Save Energy, Satisfy Codes, and Optimize Performance with Dynamic Duct Pressure Control

Paul Fuson, Siemens

Pressure generated by fans to move ventilation and exhaust through duct systems is a parasitic energy loss in the system. Labs 21 Best Practice guides teach design practices to reduce it. Energy codes require dynamic optimization. But how do you make it work and maintain air flow needed for safe ventilation?

Many systems apply trial and error approaches, gradually lowering the pressure until flow rates are not satisfied, then driving the pressure back up to recover. State-of-the-art systems use dynamic load data and a calibrated on-line model to run the system at the lowest possible pressure that still satisfies the varying air flow requirements.

The model method addresses difficulties minimizing pressure in systems with venturi air valves.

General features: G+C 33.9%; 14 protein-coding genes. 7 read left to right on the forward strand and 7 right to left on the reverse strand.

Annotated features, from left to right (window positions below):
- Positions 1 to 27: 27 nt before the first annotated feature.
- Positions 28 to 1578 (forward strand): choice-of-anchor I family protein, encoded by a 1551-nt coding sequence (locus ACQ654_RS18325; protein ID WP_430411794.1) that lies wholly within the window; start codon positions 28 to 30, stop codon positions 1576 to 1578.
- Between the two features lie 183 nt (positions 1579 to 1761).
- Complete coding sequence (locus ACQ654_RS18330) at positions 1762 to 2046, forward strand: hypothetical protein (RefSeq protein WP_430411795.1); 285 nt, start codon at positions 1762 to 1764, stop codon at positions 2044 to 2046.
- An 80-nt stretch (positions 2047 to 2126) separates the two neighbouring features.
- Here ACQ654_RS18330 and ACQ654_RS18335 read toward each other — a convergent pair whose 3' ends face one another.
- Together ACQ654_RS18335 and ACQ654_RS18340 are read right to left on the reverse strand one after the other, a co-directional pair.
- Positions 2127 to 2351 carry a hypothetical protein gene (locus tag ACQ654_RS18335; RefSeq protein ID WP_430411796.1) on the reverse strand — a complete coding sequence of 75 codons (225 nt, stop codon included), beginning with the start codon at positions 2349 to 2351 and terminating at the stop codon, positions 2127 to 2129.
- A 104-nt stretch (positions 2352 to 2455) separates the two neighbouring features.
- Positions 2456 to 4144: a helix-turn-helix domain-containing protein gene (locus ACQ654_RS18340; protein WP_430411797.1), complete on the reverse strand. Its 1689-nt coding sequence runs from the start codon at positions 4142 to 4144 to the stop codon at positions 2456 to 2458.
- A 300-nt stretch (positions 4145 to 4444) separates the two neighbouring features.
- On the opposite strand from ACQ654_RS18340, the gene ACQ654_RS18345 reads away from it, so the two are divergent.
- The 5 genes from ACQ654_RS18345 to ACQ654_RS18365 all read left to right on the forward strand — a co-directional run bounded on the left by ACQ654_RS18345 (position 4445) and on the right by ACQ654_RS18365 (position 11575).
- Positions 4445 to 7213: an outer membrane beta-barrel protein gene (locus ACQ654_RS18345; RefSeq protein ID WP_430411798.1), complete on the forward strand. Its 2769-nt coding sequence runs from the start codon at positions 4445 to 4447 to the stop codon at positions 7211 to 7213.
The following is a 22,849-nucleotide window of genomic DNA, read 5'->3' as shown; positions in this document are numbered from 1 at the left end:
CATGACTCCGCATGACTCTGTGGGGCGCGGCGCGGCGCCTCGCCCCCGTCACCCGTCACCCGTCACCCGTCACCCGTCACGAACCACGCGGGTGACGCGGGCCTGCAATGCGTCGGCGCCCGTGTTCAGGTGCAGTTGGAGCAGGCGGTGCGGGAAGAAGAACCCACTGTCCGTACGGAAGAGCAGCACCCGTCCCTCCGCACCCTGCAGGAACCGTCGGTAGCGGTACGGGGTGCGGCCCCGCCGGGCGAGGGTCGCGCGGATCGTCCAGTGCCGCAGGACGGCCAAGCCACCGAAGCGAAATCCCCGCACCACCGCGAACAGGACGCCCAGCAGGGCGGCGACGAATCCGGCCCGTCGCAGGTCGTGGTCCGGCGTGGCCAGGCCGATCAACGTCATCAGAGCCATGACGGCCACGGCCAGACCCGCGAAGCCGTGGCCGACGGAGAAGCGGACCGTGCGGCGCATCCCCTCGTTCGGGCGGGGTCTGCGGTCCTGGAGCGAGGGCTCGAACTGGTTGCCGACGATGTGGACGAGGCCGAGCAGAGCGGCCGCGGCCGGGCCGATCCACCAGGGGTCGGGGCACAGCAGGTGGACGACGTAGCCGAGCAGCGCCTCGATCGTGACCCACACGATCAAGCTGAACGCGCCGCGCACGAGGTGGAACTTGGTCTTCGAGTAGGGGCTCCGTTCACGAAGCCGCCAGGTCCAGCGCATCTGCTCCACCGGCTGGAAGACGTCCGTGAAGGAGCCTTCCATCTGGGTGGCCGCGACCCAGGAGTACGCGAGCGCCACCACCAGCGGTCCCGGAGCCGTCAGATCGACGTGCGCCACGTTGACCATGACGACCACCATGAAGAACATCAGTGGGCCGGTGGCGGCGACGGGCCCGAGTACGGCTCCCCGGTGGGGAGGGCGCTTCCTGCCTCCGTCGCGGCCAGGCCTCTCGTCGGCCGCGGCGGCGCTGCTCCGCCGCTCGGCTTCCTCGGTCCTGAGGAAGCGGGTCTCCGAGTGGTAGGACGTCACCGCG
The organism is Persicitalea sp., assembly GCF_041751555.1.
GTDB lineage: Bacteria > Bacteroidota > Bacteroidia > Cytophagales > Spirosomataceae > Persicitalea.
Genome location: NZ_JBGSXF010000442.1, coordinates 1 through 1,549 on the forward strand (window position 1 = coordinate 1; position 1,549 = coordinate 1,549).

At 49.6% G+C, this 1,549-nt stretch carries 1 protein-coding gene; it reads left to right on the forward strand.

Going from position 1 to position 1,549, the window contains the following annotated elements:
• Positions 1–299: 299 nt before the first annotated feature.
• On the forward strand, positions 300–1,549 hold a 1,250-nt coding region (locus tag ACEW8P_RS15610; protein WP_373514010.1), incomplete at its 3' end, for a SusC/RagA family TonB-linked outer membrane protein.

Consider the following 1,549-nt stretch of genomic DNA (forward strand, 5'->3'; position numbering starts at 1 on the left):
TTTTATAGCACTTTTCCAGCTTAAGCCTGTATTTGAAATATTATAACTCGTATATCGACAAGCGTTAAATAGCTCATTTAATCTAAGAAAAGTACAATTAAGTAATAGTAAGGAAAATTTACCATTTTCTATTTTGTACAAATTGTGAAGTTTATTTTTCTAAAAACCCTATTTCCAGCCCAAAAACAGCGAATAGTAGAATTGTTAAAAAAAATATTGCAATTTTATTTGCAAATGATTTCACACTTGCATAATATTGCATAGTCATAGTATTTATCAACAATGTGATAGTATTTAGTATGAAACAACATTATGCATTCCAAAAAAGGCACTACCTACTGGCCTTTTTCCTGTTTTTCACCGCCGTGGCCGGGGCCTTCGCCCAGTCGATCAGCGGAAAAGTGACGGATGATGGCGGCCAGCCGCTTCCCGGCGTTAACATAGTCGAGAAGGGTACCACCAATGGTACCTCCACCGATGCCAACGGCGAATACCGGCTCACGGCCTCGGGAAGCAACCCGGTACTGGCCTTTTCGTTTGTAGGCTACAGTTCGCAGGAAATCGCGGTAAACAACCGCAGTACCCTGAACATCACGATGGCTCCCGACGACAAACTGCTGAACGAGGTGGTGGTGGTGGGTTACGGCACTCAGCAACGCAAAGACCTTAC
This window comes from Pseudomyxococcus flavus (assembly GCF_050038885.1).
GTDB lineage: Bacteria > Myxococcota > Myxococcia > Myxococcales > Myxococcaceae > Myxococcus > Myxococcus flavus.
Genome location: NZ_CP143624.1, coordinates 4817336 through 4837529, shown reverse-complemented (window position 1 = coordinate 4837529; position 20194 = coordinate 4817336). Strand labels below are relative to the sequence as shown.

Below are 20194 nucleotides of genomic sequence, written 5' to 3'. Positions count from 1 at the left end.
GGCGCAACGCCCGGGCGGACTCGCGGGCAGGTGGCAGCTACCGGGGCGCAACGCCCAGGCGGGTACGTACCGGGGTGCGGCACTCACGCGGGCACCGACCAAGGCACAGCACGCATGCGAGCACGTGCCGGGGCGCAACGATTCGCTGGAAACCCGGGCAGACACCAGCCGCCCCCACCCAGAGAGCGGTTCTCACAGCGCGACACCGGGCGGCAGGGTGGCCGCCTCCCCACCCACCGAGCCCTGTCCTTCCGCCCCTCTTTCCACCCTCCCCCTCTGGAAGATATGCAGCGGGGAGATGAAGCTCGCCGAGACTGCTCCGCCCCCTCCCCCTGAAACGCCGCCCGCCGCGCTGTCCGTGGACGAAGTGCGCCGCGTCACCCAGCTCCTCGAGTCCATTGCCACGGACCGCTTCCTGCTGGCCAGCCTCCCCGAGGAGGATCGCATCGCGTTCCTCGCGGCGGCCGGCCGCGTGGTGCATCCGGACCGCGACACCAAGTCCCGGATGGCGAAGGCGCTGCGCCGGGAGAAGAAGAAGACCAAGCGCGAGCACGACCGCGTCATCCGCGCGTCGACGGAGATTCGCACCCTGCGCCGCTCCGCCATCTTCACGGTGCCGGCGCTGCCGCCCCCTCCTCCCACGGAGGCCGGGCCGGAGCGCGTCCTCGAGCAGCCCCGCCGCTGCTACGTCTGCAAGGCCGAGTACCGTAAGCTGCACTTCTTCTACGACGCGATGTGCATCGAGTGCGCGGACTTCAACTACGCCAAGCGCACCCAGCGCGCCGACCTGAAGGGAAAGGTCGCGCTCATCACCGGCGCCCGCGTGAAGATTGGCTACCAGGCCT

Analysis of the duct pressure model shows how low pressure design practices enhance reliability of critical flow controls in a manifold VAV system.

Learning Objectives

  • Learn to satisfy energy codes with respect to system pressure control in VAV laboratory ventilation systems.
  • Recognize complex dynamics and interactions in manifold, variable volume ventilation systems.
  • Learn to specify duct pressure optimization functions that fully satisfy safety requirements of laboratory supply and exhaust systems using any kind of air terminals.
  • Learn to esign manifold duct systems with characteristics that enhance reliable flow and pressure control.


Paul Fuson is a Business Development Manager for the Life Science Group of the Building Technologies Division of Siemens Industry Inc., which he helped establish in 1990. Since joining the company in 1984, Paul has held positions in purchasing, product development, marketing and sales management. Paul's earliest work experience was as a design engineer and project manager for a manufacturer of nuclear and gas turbine power generation systems. Paul holds Bachelor of Science degrees in Mechanica


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